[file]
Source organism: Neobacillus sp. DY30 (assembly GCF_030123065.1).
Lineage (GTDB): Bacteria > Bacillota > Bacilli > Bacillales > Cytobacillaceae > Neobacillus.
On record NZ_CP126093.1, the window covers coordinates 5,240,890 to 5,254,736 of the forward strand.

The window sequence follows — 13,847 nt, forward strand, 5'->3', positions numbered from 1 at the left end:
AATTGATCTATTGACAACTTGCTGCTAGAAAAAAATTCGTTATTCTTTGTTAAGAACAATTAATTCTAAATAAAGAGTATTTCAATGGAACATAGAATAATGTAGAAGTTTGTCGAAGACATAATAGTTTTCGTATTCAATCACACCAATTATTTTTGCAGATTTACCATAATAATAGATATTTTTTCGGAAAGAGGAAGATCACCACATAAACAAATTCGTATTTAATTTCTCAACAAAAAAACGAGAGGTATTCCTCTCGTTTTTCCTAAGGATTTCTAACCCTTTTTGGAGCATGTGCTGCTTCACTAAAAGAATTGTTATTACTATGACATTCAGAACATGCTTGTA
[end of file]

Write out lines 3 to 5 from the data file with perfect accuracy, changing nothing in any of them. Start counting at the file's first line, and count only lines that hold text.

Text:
On record NZ_CP126093.1, the window covers coordinates 5,240,890 to 5,254,736 of the forward strand.

The window sequence follows — 13,847 nt, forward strand, 5'->3', positions numbered from 1 at the left end:
AATTGATCTATTGACAACTTGCTGCTAGAAAAAAATTCGTTATTCTTTGTTAAGAACAATTAATTCTAAATAAAGAGTATTTCAATGGAACATAGAATAATGTAGAAGTTTGTCGAAGACATAATAGTTTTCGTATTCAATCACACCAATTATTTTTGCAGATTTACCATAATAATAGATATTTTTTCGGAAAGAGGAAGATCACCACATAAACAAATTCGTATTTAATTTCTCAACAAAAAAACGAGAGGTATTCCTCTCGTTTTTCCTAAGGATTTCTAACCCTTTTTGGAGCATGTGCTGCTTCACTAAAAGAATTGTTATTACTATGACATTCAGAACATGCTTGTA